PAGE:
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Fastnet light to change on Monday

June 30th, 2018 9:59 AM

By Jackie Keogh

Fastnet light to change on Monday Image
Fastnet Lighthouse

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The Commissioners of Irish Lights is to press ahead with the work despite local concerns


The controversial new light LED light at Fastnet Lighthouse is to go live on the night of Monday, July 2nd, the Commissioners of Irish Lights has confirmed.

In a statement, Irish Lights said: ‘The new rotating lantern will have the same character as the existing light and a range of 18 nautical miles and will continue to provide an essential safety service for mariners as well as being visible along the Cork shoreline from Mizen Head to Castletownshend.’

Irish Lights CEO, Yvonne Shields, also confirmed that the organisation’s discussions with the local community – as part of the public consultation process – raised the question of Fastnet qualifying for UNESCO World Heritage Status.

‘In response,’ Ms Shields said, ‘we commissioned a report from an international expert to explore the potential for Fastnet to be considered a world heritage site and to get a better understanding of the context within which this might be considered.’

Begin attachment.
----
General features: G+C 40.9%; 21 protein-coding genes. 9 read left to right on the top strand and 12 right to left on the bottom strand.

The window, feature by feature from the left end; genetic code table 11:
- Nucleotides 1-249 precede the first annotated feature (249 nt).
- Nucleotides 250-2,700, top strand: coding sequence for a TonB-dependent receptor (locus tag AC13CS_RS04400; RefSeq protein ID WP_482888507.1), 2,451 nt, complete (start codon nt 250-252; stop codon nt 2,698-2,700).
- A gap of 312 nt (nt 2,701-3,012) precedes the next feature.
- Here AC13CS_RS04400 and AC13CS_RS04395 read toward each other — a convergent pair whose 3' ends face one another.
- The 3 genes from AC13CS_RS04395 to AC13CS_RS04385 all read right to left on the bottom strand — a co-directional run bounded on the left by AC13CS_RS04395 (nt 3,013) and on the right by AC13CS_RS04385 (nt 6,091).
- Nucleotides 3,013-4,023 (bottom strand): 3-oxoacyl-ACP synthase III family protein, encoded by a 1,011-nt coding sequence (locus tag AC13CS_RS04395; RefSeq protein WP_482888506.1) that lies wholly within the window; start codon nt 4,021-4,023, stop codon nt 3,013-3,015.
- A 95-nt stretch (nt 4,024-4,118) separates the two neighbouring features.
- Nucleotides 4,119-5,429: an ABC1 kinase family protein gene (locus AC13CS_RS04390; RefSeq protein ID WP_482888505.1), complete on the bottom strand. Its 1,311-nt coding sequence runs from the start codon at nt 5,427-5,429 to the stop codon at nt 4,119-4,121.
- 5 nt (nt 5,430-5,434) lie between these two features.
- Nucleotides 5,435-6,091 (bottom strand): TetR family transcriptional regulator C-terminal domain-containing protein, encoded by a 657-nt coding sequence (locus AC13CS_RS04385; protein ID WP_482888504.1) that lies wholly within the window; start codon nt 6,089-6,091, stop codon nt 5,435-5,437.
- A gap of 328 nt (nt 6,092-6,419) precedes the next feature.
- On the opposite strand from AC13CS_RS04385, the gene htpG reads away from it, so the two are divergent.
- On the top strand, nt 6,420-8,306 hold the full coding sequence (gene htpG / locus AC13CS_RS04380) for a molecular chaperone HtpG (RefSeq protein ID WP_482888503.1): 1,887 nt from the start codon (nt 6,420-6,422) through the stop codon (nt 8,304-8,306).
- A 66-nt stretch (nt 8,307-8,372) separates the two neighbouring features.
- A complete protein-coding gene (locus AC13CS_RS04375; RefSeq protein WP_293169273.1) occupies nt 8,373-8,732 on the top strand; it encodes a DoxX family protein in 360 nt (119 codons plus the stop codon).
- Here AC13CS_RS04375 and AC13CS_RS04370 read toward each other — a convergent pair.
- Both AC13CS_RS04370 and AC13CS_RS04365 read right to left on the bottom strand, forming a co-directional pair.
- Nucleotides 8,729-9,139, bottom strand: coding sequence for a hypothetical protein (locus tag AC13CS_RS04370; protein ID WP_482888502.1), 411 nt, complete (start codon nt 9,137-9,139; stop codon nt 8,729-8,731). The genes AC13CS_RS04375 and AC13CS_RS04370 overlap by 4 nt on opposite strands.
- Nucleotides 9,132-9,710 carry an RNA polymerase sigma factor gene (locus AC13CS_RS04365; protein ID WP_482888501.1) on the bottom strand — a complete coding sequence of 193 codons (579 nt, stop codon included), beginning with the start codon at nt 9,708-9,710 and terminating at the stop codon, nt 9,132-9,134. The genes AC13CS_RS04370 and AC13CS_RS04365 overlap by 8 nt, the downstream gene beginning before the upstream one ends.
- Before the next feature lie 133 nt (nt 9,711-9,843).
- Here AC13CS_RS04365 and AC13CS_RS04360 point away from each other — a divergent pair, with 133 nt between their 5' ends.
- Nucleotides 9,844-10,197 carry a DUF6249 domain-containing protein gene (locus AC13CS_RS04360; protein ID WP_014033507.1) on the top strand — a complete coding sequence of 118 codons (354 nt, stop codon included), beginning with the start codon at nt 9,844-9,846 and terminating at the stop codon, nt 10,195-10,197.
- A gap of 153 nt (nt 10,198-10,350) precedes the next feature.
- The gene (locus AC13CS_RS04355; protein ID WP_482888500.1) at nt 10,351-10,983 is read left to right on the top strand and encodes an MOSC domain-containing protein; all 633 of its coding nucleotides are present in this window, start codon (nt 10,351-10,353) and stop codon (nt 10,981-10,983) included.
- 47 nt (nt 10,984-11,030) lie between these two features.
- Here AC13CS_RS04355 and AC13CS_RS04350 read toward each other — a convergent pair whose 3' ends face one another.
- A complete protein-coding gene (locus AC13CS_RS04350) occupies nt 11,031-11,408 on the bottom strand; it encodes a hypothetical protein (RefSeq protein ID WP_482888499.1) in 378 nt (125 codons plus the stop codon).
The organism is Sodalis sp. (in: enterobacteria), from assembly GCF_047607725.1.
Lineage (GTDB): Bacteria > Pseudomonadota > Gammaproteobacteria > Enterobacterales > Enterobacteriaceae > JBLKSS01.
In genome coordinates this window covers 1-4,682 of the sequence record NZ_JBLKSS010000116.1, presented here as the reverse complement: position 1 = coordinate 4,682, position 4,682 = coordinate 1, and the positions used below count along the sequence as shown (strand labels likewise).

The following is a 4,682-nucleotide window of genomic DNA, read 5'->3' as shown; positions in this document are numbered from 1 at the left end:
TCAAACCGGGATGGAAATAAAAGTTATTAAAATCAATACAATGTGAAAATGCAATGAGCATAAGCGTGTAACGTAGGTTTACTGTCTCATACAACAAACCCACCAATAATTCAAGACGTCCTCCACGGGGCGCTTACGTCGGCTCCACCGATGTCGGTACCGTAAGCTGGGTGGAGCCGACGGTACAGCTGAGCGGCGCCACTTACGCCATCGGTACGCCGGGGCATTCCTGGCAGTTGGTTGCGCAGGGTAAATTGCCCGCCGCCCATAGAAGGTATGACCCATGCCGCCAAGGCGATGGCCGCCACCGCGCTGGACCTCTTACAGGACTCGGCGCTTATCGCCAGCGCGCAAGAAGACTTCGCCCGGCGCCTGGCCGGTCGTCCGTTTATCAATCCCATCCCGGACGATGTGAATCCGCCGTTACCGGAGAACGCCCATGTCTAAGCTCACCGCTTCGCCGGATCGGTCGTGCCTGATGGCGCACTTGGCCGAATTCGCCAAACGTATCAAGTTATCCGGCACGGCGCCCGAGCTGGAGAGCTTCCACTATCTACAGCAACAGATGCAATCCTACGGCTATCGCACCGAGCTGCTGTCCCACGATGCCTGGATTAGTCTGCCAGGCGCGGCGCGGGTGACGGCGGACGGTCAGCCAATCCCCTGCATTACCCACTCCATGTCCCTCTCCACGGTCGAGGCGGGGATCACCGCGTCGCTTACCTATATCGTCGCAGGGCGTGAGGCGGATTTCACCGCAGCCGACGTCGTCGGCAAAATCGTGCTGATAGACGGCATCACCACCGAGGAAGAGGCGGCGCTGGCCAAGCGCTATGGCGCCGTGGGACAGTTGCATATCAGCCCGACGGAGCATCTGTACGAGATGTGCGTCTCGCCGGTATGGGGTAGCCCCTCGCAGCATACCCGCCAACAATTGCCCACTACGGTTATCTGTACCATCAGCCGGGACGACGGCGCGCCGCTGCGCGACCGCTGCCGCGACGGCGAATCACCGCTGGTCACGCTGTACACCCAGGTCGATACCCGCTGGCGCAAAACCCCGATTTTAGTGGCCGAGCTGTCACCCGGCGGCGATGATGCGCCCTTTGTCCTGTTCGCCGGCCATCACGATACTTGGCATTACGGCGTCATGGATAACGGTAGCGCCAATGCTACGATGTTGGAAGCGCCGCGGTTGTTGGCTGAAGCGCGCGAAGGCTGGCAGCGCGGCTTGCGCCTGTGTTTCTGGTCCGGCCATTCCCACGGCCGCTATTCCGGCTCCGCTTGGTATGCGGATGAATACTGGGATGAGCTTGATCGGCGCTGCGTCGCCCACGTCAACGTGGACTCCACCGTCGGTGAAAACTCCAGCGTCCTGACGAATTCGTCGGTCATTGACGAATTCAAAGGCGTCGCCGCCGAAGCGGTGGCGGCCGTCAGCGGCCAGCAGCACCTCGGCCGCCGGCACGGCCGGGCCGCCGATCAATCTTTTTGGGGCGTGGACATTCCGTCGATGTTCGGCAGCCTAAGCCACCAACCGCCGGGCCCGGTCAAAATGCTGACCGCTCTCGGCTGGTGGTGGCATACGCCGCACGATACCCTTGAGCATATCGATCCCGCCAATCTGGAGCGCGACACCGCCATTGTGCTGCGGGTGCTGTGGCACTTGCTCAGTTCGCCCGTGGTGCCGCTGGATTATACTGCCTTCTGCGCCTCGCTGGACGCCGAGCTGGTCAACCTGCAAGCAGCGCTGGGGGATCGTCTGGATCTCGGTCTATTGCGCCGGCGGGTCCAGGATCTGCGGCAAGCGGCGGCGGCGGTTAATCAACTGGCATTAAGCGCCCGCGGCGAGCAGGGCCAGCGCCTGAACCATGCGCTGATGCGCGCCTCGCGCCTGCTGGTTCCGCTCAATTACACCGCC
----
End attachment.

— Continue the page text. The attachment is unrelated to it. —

Ms Shields also gave an undertaking that Irish Lights ‘will work with stakeholders and the community to determine the best way to advance the important heritage value of Fastnet as an international landmark.’

 Irish Lights said the switch to the new light will facilitate commencement of essential structural works, which are required to renew the attachment of the lantern room to the masonry structure of the tower. Work will continue on Fastnet until late August 2018 and final completion works will take place in summer 2019.

Maritime lawyer, Michael Kingston, who is a native of Goleen and director of the Irish Cultural Centre in London, is one of a number of people, and organisations, that have serious concerns about altering the original beam, which historically was ‘a symbol of hope’ for the Irish diaspora. Mr Kingston has raised the issue with the Taoiseach Leo Varadkar and he appealed to Irish Lights to defer removing mercury, which would render the old light inoperable, until time had been allowed to consider the report by the international expert.

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